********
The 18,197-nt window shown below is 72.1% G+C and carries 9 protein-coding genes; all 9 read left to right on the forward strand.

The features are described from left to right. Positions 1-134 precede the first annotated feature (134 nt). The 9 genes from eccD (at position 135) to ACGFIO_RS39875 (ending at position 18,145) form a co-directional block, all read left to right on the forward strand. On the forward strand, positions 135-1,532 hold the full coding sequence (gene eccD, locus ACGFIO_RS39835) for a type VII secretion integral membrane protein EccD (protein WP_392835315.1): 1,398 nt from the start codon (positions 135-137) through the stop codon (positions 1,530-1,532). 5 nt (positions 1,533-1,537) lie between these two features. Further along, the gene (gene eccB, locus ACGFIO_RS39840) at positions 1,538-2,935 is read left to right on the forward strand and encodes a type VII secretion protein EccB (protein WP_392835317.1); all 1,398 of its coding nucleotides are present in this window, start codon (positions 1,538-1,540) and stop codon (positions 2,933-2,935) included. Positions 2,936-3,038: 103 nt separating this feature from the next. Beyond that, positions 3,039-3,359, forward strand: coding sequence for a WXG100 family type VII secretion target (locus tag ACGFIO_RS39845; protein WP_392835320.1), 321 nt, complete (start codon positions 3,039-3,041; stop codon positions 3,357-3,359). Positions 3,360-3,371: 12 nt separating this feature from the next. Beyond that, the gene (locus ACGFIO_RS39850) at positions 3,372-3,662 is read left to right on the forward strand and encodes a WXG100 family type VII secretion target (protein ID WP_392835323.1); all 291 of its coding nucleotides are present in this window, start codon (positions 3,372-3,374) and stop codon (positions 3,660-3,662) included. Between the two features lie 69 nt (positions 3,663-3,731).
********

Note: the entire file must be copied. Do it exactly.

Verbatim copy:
The 18,197-nt window shown below is 72.1% G+C and carries 9 protein-coding genes; all 9 read left to right on the forward strand.

The features are described from left to right. Positions 1-134 precede the first annotated feature (134 nt). The 9 genes from eccD (at position 135) to ACGFIO_RS39875 (ending at position 18,145) form a co-directional block, all read left to right on the forward strand. On the forward strand, positions 135-1,532 hold the full coding sequence (gene eccD, locus ACGFIO_RS39835) for a type VII secretion integral membrane protein EccD (protein WP_392835315.1): 1,398 nt from the start codon (positions 135-137) through the stop codon (positions 1,530-1,532). 5 nt (positions 1,533-1,537) lie between these two features. Further along, the gene (gene eccB, locus ACGFIO_RS39840) at positions 1,538-2,935 is read left to right on the forward strand and encodes a type VII secretion protein EccB (protein WP_392835317.1); all 1,398 of its coding nucleotides are present in this window, start codon (positions 1,538-1,540) and stop codon (positions 2,933-2,935) included. Positions 2,936-3,038: 103 nt separating this feature from the next. Beyond that, positions 3,039-3,359, forward strand: coding sequence for a WXG100 family type VII secretion target (locus tag ACGFIO_RS39845; protein WP_392835320.1), 321 nt, complete (start codon positions 3,039-3,041; stop codon positions 3,357-3,359). Positions 3,360-3,371: 12 nt separating this feature from the next. Beyond that, the gene (locus ACGFIO_RS39850) at positions 3,372-3,662 is read left to right on the forward strand and encodes a WXG100 family type VII secretion target (protein ID WP_392835323.1); all 291 of its coding nucleotides are present in this window, start codon (positions 3,372-3,374) and stop codon (positions 3,660-3,662) included. Between the two features lie 69 nt (positions 3,663-3,731).